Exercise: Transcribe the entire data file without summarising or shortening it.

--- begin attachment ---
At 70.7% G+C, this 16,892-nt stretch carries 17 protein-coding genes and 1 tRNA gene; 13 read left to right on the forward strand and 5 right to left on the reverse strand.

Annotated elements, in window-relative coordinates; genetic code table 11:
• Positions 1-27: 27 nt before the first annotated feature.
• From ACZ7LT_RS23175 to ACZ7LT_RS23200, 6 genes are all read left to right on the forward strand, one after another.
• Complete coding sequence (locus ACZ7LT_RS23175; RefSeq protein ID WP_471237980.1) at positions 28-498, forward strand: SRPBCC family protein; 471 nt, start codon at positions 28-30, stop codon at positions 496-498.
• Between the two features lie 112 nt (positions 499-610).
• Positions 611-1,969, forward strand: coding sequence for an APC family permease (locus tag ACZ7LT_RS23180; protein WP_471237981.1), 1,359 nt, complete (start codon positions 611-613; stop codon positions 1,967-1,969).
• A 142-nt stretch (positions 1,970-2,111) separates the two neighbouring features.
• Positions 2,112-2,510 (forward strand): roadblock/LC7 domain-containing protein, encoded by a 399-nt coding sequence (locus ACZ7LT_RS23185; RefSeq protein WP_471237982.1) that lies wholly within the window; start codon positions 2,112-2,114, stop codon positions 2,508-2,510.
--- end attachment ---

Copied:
At 70.7% G+C, this 16,892-nt stretch carries 17 protein-coding genes and 1 tRNA gene; 13 read left to right on the forward strand and 5 right to left on the reverse strand.

Annotated elements, in window-relative coordinates; genetic code table 11:
• Positions 1-27: 27 nt before the first annotated feature.
• From ACZ7LT_RS23175 to ACZ7LT_RS23200, 6 genes are all read left to right on the forward strand, one after another.
• Complete coding sequence (locus ACZ7LT_RS23175; RefSeq protein ID WP_471237980.1) at positions 28-498, forward strand: SRPBCC family protein; 471 nt, start codon at positions 28-30, stop codon at positions 496-498.
• Between the two features lie 112 nt (positions 499-610).
• Positions 611-1,969, forward strand: coding sequence for an APC family permease (locus tag ACZ7LT_RS23180; protein WP_471237981.1), 1,359 nt, complete (start codon positions 611-613; stop codon positions 1,967-1,969).
• A 142-nt stretch (positions 1,970-2,111) separates the two neighbouring features.
• Positions 2,112-2,510 (forward strand): roadblock/LC7 domain-containing protein, encoded by a 399-nt coding sequence (locus ACZ7LT_RS23185; RefSeq protein WP_471237982.1) that lies wholly within the window; start codon positions 2,112-2,114, stop codon positions 2,508-2,510.